Zinc still doesn't work very well for colds

Cold cure manufacturers continue to push zinc as a cure, despite the lack of evidence.  Today, the Washington Post reported, not for the first time, that taking zinc will shorten the duration a cold by three days in adults.  Sounds pretty good!  Only it's wrong.

The Post reporter apparently didn't really get past the abstract for the new study, which isn't actually a study at all, but just a review of 17 other studies.  The review appeared on May 8 in the Canadian Medical Association Journal.

ALL of the studies were funded by the companies that make zinc supplements, mostly large pharmaceutical companies.  (Big Pharma or Big Supp, they are often the same companies.)  Here's a partial list of the sponsors: Warner Lambert, McNeil Consumer Products, Weider Nutrition, Truett Laboratories, Bristol Myers, Berko Ilac, and Quigley.  Not that there's anything wrong with that!

One problem with the Washington Post summary is that the benefit wasn't really three days, even if you believe the results.  Although the study looked at 17 trials, the core analysis only used eight of them, all of which used patients with naturally acquired colds.  The average benefit was 1.6 days, not 3 days, and it was highly variable.  Reuters and Fox reported the story more accurately as "one and a half days" and pointed out that the effect was just over two and a half days in adults.

Somehow, though, the benefit disappeared in children.  Could this be because children don't care so much about telling the investigators what they want to hear?

And what about those trials that didn't use naturally occurring colds.  As I pointed out in a recent blog post, if you look at only the studies where the researchers intentionally gave people a cold, the effect vanishes.
"The more rigorously scientific studies, where you took a group of people and gave half of them zinc and half a placebo and inoculated their nose with a cold virus, found there were no differences," said Terence Davidson, director of the UC San Diego Nasal Dysfunction Clinic in a February interview.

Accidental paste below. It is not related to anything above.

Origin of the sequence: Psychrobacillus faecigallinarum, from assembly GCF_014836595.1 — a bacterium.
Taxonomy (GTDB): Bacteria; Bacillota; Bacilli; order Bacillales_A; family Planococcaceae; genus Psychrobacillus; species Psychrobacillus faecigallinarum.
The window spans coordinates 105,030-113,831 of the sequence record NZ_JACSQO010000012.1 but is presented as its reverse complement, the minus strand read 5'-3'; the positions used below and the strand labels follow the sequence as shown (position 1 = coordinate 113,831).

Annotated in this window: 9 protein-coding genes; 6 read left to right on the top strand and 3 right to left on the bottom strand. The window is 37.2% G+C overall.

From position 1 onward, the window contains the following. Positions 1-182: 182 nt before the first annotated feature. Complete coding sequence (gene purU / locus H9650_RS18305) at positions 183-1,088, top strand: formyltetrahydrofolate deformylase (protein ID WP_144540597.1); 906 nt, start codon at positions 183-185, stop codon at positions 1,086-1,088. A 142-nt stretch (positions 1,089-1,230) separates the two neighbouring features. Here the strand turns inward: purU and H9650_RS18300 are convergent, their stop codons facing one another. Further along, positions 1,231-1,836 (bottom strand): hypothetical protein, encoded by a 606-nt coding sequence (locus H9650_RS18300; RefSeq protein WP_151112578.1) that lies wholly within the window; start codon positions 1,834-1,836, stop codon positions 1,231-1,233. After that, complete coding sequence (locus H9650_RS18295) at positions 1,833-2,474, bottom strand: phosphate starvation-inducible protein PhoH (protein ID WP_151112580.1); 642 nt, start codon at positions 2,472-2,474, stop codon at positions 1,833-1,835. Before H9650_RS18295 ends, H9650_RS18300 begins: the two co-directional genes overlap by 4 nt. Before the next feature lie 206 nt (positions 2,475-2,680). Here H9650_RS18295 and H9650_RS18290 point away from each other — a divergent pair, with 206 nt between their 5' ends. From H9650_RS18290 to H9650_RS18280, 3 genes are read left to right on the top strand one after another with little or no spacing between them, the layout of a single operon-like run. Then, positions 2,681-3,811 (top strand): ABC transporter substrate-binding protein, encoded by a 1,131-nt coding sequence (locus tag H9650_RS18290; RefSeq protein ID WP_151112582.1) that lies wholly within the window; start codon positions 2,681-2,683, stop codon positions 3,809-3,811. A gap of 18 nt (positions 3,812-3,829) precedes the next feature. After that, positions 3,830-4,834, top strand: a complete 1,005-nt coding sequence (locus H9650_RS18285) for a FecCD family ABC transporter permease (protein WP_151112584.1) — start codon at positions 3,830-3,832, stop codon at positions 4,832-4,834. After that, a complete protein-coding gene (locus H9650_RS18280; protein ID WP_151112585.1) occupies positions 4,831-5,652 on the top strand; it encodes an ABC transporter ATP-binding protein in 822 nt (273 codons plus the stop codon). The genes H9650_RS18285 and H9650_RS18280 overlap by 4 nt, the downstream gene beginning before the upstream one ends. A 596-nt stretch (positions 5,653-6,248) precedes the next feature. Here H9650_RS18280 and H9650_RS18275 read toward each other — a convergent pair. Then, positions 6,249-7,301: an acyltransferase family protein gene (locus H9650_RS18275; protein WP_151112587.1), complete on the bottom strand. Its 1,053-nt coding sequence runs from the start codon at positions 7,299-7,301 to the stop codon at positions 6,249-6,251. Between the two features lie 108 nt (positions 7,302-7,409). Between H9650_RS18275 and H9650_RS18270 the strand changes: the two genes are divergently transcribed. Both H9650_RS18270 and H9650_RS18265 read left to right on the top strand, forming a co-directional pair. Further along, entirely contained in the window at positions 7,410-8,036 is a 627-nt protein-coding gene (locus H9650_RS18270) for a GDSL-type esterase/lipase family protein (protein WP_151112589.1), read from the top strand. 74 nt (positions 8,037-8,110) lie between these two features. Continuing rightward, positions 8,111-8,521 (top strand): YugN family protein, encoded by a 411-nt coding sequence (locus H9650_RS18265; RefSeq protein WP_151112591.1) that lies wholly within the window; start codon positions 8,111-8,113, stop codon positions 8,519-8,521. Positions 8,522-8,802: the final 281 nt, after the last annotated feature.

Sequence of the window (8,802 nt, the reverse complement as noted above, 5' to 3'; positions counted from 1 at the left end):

None of this stops ProPhase (NasdaqGM: PRPH), maker of ColdEeze zinc products, from making this claim on their website:
"Cold-EEZE® has been clinically proven to shorten the duration of the common cold by nearly half."  
As evidence, their website points to three studies from 10-20 years ago.  They conveniently ignore the more recent studies that showed far less (possibly no) benefit.

The authors of the latest review article graded the quality of evidence for five different outcomes.  Their report card on these studies has one "Moderate" and four "Low" grades.  Moderate means "further research is likely to have an important impact on our confidence in the estimate of effect and may change the estimate.  Most of the grades were "low," which means
"further research is very likely to have an important impact on our confidence in the estimate of effect and is likely to change the estimate."  
So the authors themselves don't really trust their own study!  In the end, they conclude that "there is only a weak rationale" to recommend zinc.  And previous studies, not funded by supplement manufacturers, showed no benefit.  Who are you going to believe?

Save your money and use it to buy chicken soup instead.*

*The author receives no financial backing from the makers of chicken soup, although he does like it and would appreciate a free sample.


  1. I don't think the difference in the effect of zinc on children is dispositive of results showing zinc is effective. The immune system of a child may differ greatly from that of an adult.

  2. @Anonymous

    Evidence? Children may have a more robust immune system, but how is this connected to them NOT having shorter duration of a cold?


    It has got to where I am avoiding chain pharmacies in favor of small HMO connected outlets just to avoid this type of product being in my face at the checkout. Once this stuff finds a way to credit itself with dubious studies, the marketers take over. It is all too sad that the media help them out.


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